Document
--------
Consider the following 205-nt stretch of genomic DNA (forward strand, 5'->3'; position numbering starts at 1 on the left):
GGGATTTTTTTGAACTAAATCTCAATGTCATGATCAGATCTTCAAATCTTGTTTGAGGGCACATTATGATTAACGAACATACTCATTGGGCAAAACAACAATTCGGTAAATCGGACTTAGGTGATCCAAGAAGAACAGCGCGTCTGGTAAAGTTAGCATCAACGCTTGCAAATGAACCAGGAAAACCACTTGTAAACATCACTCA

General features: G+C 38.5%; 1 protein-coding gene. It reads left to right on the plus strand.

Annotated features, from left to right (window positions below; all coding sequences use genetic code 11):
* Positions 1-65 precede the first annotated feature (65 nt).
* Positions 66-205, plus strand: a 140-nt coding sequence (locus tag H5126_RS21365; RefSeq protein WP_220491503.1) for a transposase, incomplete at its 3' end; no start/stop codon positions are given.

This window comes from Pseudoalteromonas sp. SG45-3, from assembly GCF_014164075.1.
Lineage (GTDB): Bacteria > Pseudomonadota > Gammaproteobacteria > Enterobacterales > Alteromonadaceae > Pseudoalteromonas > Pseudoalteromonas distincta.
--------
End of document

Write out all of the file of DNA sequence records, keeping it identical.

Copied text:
Consider the following 205-nt stretch of genomic DNA (forward strand, 5'->3'; position numbering starts at 1 on the left):
GGGATTTTTTTGAACTAAATCTCAATGTCATGATCAGATCTTCAAATCTTGTTTGAGGGCACATTATGATTAACGAACATACTCATTGGGCAAAACAACAATTCGGTAAATCGGACTTAGGTGATCCAAGAAGAACAGCGCGTCTGGTAAAGTTAGCATCAACGCTTGCAAATGAACCAGGAAAACCACTTGTAAACATCACTCA

General features: G+C 38.5%; 1 protein-coding gene. It reads left to right on the plus strand.

Annotated features, from left to right (window positions below; all coding sequences use genetic code 11):
* Positions 1-65 precede the first annotated feature (65 nt).
* Positions 66-205, plus strand: a 140-nt coding sequence (locus tag H5126_RS21365; RefSeq protein WP_220491503.1) for a transposase, incomplete at its 3' end; no start/stop codon positions are given.

This window comes from Pseudoalteromonas sp. SG45-3, from assembly GCF_014164075.1.
Lineage (GTDB): Bacteria > Pseudomonadota > Gammaproteobacteria > Enterobacterales > Alteromonadaceae > Pseudoalteromonas > Pseudoalteromonas distincta.